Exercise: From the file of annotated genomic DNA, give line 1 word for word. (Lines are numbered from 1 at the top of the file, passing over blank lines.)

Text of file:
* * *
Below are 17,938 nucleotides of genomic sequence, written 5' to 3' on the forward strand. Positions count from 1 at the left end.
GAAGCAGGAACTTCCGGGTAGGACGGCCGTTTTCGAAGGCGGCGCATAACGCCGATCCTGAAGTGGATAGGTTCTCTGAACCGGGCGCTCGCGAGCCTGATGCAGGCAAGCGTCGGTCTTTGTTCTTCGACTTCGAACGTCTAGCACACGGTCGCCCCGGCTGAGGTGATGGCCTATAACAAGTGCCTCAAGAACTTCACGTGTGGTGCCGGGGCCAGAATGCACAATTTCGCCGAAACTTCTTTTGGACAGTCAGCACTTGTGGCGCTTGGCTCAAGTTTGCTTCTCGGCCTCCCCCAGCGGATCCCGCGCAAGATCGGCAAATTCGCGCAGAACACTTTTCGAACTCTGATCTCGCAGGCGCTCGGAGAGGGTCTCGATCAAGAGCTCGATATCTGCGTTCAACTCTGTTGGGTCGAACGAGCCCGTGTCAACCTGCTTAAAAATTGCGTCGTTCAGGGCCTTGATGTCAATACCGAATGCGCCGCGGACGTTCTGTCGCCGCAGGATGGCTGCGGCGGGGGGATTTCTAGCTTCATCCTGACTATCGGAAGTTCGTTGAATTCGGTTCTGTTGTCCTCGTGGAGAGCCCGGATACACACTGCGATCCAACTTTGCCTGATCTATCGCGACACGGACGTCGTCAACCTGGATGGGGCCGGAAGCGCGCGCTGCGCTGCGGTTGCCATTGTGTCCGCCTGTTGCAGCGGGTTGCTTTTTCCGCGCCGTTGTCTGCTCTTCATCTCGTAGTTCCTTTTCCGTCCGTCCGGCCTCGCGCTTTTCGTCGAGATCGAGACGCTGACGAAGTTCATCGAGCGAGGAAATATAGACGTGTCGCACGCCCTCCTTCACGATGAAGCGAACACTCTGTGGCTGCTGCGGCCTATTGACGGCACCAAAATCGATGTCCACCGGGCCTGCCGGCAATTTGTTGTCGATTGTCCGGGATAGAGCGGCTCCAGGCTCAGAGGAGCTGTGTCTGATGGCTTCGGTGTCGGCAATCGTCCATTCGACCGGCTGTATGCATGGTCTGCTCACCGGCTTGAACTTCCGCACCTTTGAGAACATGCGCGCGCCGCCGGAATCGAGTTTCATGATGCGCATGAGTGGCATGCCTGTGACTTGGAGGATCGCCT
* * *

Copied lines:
Below are 17,938 nucleotides of genomic sequence, written 5' to 3' on the forward strand. Positions count from 1 at the left end.